Instead we get an enigma. It doesn’t take long for us to see the Tate of today is far different from the Tate of yesterday. He is a quiet, intelligent, thoughtful young man with some interesting bouts of insecurity. He gives us moments of sweetness, humor, sexiness, and romance-all focused around Letty. His regrets are plentiful. He eventually gives voice to his reasons for his actions in high school and I appreciated they were nothing more than a stupid, insecure boy wasn’t able to stand up to his equally stupid friends.
“It felt like I was trapped behind glass watching a really shitty version of myself operating my body.”
Communication is at a premium. Tate takes his time to gain Letty’s trust; showing his remorse and commitment to making amends. Her happiness is his happiness. He acknowledges that he knows she won’t ever truly forget what he did to her but hopes he can help lessen the pain. The notes they pass between them offers a whole new level of intimacy, allowing them to speak more freely, giving a voice to all their thoughts, questions, and growing feelings they aren’t comfortable saying verbally..
“I know there’s nothing I can do to erase this. I wouldn’t want to erase it, or act like it never happened, or pretend that it’s not in your heart as well as right here under my hand. I get that this is always going to be there, saying you should doubt me. But I’m gonna work every day on making it easier for you to ignore. I want you to believe in me, and I got all the hours in the world to help that happen.”
All Stein books are guaranteed to have sensual, intense, and fun sex scenes; often opening with a deliciously earthy masturbation scene. (See last week’s Smex Scene Sunday post). I love how Stein uses their class project, Sex in the Cinema, to help introduce the attraction at a slow, steady pace. Letty realistically struggles over her changing feelings for Tate. She is disgusted and confused that she may not only like him as a person but may actually be physically attracted to him. The sexual tension heightens with each new interaction.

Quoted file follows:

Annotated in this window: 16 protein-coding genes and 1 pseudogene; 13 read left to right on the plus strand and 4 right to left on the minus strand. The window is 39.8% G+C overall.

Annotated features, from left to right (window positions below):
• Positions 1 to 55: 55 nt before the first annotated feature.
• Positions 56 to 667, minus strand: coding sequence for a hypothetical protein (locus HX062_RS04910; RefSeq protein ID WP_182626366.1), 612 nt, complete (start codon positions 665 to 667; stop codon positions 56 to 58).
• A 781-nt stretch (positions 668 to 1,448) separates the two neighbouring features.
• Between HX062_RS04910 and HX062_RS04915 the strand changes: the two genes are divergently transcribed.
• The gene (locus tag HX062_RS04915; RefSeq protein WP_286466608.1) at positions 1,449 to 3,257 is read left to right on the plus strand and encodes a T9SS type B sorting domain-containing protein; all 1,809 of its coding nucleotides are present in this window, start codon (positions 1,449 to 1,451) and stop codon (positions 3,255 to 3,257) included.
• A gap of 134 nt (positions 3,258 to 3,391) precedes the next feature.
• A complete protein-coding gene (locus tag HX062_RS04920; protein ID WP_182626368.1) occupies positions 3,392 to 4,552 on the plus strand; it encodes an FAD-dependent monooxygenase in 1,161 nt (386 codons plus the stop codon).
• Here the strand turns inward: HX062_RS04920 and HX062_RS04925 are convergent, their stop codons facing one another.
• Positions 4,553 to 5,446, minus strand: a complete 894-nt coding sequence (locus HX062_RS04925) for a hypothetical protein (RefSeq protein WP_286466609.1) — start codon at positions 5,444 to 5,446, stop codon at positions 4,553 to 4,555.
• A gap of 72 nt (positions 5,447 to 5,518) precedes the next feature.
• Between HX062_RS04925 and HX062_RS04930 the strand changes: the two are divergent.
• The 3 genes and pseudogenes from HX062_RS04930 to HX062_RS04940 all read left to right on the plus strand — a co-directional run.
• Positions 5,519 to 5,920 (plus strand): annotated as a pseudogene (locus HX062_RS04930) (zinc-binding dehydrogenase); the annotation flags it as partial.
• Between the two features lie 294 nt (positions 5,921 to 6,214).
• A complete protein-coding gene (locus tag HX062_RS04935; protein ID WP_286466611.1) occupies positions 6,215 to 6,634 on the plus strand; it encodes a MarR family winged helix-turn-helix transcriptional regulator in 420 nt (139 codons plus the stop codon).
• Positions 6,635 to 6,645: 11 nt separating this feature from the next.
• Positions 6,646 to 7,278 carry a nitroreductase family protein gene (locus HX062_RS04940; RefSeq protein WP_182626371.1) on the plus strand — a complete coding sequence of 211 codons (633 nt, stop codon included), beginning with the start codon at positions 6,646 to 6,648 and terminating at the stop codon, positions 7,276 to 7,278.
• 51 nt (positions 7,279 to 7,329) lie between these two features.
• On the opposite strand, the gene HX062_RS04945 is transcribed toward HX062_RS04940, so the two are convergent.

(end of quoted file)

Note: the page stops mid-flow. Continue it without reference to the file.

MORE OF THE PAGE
She closed her eyes and it was all she could see—the soaps suds slowly trailing over those taut curves, making everything glossy and golden. The glimpse of the dark shape between his legs when he turned a little, heavy-looking and as shocking as he had suggested, and most important, fucking private. She was intruding on his privacy in the grossest possible way—a realization that made her cheeks heat.
Doing all of this was bad enough.
But doing it to Tate, of all people.
She didn’t find him gross at all, but she also didn’t find him attractive. So what was going on here? Was it just curiosity? Surely anyone would wonder about that thick, dark shape between his legs. And his butt was pretty spectacular. It was probably just natural to find yourself hypnotized by it.
Never Sweeter is a sweet, emotionally gratifying second chance romance that gives readers an intriguing hero and heroine who must deal with a painful point of their past if they are to move on with their future. Though I enjoyed the story overall, I did have two issues. One was the mobster angle. I’ll be honest, I really didn’t understand what the purpose was behind that. I also wish the story hadn’t ended so abruptly. I would have enjoyed an epilogue to assure us that Tate and Letty will be okay. Regardless, Stein didn’t disappoint and I am looking forward to book three, Never Better, set to release October 2016.